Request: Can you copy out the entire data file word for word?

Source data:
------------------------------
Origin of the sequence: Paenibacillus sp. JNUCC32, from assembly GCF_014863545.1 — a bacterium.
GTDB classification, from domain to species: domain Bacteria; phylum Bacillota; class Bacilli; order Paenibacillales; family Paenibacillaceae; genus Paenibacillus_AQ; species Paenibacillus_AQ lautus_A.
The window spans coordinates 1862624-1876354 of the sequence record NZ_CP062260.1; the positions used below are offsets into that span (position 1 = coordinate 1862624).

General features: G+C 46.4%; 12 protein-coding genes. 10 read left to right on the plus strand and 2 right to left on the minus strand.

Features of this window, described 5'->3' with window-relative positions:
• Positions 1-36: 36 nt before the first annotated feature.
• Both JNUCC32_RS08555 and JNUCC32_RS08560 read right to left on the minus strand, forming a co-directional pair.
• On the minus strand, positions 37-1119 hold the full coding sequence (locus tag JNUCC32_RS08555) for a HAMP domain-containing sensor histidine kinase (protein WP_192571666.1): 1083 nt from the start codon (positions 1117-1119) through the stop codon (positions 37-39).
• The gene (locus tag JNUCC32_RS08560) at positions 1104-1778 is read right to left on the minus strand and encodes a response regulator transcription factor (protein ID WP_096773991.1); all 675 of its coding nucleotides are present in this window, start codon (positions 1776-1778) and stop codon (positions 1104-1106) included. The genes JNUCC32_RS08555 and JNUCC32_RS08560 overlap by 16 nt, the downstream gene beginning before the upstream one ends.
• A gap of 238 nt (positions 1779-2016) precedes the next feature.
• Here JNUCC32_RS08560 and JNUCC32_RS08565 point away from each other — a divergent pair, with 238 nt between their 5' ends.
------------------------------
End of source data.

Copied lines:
Origin of the sequence: Paenibacillus sp. JNUCC32, from assembly GCF_014863545.1 — a bacterium.
GTDB classification, from domain to species: domain Bacteria; phylum Bacillota; class Bacilli; order Paenibacillales; family Paenibacillaceae; genus Paenibacillus_AQ; species Paenibacillus_AQ lautus_A.
The window spans coordinates 1862624-1876354 of the sequence record NZ_CP062260.1; the positions used below are offsets into that span (position 1 = coordinate 1862624).

General features: G+C 46.4%; 12 protein-coding genes. 10 read left to right on the plus strand and 2 right to left on the minus strand.

Features of this window, described 5'->3' with window-relative positions:
• Positions 1-36: 36 nt before the first annotated feature.
• Both JNUCC32_RS08555 and JNUCC32_RS08560 read right to left on the minus strand, forming a co-directional pair.
• On the minus strand, positions 37-1119 hold the full coding sequence (locus tag JNUCC32_RS08555) for a HAMP domain-containing sensor histidine kinase (protein WP_192571666.1): 1083 nt from the start codon (positions 1117-1119) through the stop codon (positions 37-39).
• The gene (locus tag JNUCC32_RS08560) at positions 1104-1778 is read right to left on the minus strand and encodes a response regulator transcription factor (protein ID WP_096773991.1); all 675 of its coding nucleotides are present in this window, start codon (positions 1776-1778) and stop codon (positions 1104-1106) included. The genes JNUCC32_RS08555 and JNUCC32_RS08560 overlap by 16 nt, the downstream gene beginning before the upstream one ends.
• A gap of 238 nt (positions 1779-2016) precedes the next feature.
• Here JNUCC32_RS08560 and JNUCC32_RS08565 point away from each other — a divergent pair, with 238 nt between their 5' ends.